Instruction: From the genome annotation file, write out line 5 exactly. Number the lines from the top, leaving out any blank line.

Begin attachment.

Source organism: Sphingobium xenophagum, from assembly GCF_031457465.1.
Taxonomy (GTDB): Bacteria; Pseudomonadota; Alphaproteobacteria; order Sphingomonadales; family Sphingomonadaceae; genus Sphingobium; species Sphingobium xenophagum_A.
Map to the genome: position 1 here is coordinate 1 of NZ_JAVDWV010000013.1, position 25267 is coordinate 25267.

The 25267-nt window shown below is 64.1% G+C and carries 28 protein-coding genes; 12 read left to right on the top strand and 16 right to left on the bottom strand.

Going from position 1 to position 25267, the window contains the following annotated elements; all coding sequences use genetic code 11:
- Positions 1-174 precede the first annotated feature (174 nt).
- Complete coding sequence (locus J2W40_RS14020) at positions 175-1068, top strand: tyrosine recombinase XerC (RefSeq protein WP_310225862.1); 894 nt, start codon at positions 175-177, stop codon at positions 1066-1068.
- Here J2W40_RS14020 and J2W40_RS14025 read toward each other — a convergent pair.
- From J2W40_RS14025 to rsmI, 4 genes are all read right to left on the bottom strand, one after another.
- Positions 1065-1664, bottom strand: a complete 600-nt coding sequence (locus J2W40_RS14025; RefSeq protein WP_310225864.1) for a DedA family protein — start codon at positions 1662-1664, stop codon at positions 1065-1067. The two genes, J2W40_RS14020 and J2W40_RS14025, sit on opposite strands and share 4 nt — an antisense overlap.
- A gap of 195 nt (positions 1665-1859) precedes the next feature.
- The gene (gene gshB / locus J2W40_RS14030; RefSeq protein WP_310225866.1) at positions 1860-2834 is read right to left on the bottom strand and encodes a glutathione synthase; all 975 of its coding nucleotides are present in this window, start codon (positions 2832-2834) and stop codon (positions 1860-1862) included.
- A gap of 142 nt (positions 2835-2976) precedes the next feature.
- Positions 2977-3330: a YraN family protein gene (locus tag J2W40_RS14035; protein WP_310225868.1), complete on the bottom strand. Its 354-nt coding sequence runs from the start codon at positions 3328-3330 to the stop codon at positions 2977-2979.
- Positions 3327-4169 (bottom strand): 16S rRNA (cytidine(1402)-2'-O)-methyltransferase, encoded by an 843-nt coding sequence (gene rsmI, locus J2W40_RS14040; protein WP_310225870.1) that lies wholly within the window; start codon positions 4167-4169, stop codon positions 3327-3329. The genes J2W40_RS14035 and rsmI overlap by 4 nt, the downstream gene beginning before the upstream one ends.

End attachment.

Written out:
Going from position 1 to position 25267, the window contains the following annotated elements; all coding sequences use genetic code 11: